Kenya’s Samwel Kimani on his way to winning the men’s 5000m T11 at the Rio 2016 Paralympic Games. [Agencies

Ever wondered what makes one eligible to take part in Paralympics? Well, you are not alone.

According to International Paralympic Committee (IPC), any athlete wishing to participate in Para sport competition “must have an Underlying Health Condition that leads to a permanent Eligible Impairment.”

Under the current IPC handbook, there are 10 impairments that would qualify one to be take part at the Paralympics.

There are fundamental questions that should be answered when evaluating an athlete wishing to take part in Para sports.

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The questions are: “Does the athlete have an Eligible Impairment for this sport? Does the athlete’s Eligible Impairment meet the Minimum Impairment Criteria of the sport? And thirdly, which Sport Class should the athlete be allocated in based on the extent to which the athlete is able to execute the specific tasks and activities fundamental to the sport?”

Once a prospective athlete ticks all the above questions, the next stage is to classify them. Classification therefore provides a structure for competition.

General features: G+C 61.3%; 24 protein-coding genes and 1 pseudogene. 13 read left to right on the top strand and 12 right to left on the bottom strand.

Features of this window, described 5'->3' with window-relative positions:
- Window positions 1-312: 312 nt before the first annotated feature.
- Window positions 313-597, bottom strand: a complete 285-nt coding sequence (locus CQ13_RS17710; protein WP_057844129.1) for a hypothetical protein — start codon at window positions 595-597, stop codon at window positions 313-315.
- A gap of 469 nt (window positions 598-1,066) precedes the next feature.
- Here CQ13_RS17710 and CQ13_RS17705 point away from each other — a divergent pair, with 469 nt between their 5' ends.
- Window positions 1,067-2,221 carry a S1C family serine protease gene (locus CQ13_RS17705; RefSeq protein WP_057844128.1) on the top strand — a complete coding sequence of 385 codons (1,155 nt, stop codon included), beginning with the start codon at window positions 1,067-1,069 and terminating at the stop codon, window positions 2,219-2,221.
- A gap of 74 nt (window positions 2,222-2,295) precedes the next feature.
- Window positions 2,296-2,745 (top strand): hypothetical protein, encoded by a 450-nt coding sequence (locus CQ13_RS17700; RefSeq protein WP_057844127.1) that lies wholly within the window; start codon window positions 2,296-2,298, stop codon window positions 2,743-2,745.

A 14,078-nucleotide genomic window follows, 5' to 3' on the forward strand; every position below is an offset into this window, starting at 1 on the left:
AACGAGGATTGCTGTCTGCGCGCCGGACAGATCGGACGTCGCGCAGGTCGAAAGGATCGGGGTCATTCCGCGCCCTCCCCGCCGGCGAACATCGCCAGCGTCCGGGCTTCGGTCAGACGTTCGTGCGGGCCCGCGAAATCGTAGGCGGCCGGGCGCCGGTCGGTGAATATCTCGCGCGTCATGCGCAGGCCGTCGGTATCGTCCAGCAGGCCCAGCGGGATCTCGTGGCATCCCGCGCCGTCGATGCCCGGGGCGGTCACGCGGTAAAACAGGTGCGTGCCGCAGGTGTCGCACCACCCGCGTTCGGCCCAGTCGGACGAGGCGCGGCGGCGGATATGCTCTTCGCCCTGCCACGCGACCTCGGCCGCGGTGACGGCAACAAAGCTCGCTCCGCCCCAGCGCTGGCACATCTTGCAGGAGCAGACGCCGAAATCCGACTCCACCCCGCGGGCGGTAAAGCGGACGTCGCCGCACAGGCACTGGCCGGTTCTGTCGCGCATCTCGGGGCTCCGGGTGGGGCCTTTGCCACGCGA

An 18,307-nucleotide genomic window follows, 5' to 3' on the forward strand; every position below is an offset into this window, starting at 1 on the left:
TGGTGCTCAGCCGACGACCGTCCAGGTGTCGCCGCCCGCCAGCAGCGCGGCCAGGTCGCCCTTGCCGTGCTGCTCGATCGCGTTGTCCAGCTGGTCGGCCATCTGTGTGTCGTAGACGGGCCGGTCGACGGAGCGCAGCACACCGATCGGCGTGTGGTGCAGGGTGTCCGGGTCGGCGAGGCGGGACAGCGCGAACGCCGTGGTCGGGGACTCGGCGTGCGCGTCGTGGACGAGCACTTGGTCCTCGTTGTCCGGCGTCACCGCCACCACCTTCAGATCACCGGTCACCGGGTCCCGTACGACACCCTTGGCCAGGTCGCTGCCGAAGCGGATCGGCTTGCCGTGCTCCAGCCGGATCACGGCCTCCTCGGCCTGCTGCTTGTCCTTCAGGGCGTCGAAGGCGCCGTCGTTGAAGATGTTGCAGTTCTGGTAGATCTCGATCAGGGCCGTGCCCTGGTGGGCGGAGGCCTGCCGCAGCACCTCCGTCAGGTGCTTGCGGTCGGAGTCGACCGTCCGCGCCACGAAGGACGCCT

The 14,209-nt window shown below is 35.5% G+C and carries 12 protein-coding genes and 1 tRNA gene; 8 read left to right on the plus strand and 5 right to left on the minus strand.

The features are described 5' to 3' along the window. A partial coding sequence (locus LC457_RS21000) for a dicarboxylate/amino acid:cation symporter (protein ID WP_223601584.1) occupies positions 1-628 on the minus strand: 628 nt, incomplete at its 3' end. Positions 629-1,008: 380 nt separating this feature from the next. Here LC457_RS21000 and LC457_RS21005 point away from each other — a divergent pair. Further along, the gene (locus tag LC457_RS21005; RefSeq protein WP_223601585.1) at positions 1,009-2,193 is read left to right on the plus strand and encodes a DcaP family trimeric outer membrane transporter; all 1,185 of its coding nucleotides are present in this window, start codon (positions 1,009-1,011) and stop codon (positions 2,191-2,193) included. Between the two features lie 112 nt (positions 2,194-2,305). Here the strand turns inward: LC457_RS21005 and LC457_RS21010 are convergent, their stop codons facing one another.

Athletes competing in Para sports have an impairment that leads to a competitive disadvantage.

According to IPC, a system has been put in place to minimise the impact of impairments on sport performance and to ensure the success of an athlete is determined by skill, fitness, power, endurance, tactical ability and mental focus.

Every sports discipline has its own classification procedures. In athletics, the physical impairments considered are; Impaired muscle power, Involuntary movements, Impaired passive range of movement, Muscle tension, Limb deficiency, Leg length difference, Uncoordinated movements, Short stature, Intellectual impairment and Vision Impairment.

In athletics, the sports class consists of a prefix ‘T’ (Track events) or F (Field events). Athletes in the T/F 11 sport class are required to wear eyeshades in order to ensure a fair competition.



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